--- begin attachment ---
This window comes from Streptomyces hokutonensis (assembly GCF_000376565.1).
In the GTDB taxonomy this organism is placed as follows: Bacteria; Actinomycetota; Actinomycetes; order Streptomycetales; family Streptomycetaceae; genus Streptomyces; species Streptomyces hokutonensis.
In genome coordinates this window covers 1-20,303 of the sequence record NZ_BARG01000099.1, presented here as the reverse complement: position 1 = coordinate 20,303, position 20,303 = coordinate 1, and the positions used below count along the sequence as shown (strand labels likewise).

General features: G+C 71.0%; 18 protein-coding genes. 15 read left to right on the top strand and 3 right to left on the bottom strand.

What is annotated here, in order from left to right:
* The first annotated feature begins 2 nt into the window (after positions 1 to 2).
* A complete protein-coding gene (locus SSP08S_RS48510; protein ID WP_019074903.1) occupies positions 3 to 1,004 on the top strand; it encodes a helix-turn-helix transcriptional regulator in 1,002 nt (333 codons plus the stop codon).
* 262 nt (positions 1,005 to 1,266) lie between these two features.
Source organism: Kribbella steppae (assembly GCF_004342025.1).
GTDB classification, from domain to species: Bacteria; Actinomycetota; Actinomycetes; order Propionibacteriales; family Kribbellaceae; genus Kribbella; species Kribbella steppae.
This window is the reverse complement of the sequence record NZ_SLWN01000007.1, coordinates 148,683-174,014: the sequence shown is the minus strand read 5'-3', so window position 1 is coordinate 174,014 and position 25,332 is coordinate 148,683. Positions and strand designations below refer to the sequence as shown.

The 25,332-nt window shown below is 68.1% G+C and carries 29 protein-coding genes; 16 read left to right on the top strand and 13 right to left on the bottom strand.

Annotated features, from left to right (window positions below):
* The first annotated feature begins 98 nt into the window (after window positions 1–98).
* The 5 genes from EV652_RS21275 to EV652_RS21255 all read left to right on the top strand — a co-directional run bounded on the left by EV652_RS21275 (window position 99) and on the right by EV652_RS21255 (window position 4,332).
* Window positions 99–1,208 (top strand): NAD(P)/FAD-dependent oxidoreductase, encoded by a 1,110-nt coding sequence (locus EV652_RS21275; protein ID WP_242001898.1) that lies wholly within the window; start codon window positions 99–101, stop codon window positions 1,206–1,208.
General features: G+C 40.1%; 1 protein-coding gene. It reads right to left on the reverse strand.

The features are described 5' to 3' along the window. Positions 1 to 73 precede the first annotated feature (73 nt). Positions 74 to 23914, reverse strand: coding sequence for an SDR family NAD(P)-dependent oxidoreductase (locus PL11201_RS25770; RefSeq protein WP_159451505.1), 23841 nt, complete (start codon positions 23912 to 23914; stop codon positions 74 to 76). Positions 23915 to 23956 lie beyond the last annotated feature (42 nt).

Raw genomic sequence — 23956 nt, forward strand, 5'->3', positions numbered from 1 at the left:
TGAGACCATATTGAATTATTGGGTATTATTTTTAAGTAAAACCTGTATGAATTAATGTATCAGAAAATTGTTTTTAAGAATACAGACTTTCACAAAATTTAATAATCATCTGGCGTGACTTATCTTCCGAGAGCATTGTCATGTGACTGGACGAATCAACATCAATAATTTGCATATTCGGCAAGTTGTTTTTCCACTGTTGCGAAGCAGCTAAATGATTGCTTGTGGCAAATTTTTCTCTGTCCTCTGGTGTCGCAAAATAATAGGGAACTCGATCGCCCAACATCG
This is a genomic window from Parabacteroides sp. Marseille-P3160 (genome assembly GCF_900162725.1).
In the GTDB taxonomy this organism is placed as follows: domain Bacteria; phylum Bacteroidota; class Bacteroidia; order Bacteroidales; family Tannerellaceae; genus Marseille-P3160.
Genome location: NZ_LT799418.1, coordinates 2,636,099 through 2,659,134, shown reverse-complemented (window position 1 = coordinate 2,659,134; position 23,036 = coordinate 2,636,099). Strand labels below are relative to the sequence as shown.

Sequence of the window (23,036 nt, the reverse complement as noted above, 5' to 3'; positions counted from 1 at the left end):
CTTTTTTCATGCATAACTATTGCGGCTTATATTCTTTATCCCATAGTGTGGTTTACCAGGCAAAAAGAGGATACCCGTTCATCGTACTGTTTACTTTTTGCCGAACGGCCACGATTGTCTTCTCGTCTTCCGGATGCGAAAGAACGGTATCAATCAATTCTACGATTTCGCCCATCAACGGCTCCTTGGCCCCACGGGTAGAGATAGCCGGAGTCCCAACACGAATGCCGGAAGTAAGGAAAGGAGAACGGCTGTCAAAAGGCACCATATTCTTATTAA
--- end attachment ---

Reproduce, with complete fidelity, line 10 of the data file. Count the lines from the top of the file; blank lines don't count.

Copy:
GTDB classification, from domain to species: Bacteria; Actinomycetota; Actinomycetes; order Propionibacteriales; family Kribbellaceae; genus Kribbella; species Kribbella steppae.